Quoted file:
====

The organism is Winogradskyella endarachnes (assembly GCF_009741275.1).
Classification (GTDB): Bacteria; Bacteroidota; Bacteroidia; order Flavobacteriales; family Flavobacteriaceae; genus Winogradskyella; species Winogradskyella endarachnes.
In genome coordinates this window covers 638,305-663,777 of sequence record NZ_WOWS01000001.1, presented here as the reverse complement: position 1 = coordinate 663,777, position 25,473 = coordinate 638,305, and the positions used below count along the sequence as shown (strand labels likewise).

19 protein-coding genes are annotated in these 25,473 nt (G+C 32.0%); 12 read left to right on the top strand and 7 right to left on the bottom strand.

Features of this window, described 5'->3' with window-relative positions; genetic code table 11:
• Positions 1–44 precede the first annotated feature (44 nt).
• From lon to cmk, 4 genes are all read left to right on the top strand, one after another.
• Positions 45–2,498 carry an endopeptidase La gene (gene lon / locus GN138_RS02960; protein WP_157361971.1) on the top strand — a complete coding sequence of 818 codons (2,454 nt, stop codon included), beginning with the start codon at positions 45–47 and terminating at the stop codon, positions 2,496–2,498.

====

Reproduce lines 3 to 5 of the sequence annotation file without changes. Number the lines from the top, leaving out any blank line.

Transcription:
In genome coordinates this window covers 638,305-663,777 of sequence record NZ_WOWS01000001.1, presented here as the reverse complement: position 1 = coordinate 663,777, position 25,473 = coordinate 638,305, and the positions used below count along the sequence as shown (strand labels likewise).

19 protein-coding genes are annotated in these 25,473 nt (G+C 32.0%); 12 read left to right on the top strand and 7 right to left on the bottom strand.

Features of this window, described 5'->3' with window-relative positions; genetic code table 11: